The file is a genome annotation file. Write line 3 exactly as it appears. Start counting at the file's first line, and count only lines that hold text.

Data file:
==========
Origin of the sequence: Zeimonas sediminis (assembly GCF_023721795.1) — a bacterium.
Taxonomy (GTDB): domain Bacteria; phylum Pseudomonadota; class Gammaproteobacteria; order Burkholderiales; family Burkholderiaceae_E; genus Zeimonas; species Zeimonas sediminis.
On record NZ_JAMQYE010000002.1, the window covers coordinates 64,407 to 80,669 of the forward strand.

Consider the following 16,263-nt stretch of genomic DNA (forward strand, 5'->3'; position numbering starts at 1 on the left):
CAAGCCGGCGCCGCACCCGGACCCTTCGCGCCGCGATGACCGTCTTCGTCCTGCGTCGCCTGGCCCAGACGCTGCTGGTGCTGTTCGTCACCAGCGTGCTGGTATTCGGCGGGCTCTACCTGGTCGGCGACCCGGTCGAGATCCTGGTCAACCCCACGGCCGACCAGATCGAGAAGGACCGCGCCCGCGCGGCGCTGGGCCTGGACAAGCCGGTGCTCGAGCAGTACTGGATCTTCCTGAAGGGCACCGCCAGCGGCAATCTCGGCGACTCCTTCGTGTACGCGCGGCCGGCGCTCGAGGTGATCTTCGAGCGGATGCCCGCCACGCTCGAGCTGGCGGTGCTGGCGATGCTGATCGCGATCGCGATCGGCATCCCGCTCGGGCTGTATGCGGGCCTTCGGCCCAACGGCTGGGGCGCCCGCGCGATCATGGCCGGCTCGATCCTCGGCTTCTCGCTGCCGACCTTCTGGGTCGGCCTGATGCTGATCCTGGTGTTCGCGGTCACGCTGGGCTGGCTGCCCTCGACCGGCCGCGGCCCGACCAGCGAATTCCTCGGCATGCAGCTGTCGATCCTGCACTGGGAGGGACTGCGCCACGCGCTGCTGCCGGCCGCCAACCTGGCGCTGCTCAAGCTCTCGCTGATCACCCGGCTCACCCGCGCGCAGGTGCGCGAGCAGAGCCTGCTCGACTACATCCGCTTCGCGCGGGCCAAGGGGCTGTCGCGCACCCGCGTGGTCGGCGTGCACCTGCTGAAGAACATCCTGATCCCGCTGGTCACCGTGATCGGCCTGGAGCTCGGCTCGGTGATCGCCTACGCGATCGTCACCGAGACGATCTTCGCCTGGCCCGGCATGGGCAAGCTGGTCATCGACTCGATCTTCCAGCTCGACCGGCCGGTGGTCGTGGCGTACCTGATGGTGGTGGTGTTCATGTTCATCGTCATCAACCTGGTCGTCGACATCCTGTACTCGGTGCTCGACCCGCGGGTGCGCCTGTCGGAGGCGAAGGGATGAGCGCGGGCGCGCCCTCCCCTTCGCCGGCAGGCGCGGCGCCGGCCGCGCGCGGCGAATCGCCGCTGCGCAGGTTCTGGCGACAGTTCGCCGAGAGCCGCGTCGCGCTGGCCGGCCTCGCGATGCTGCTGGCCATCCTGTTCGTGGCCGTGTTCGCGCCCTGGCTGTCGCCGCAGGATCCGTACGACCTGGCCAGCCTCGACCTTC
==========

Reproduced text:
On record NZ_JAMQYE010000002.1, the window covers coordinates 64,407 to 80,669 of the forward strand.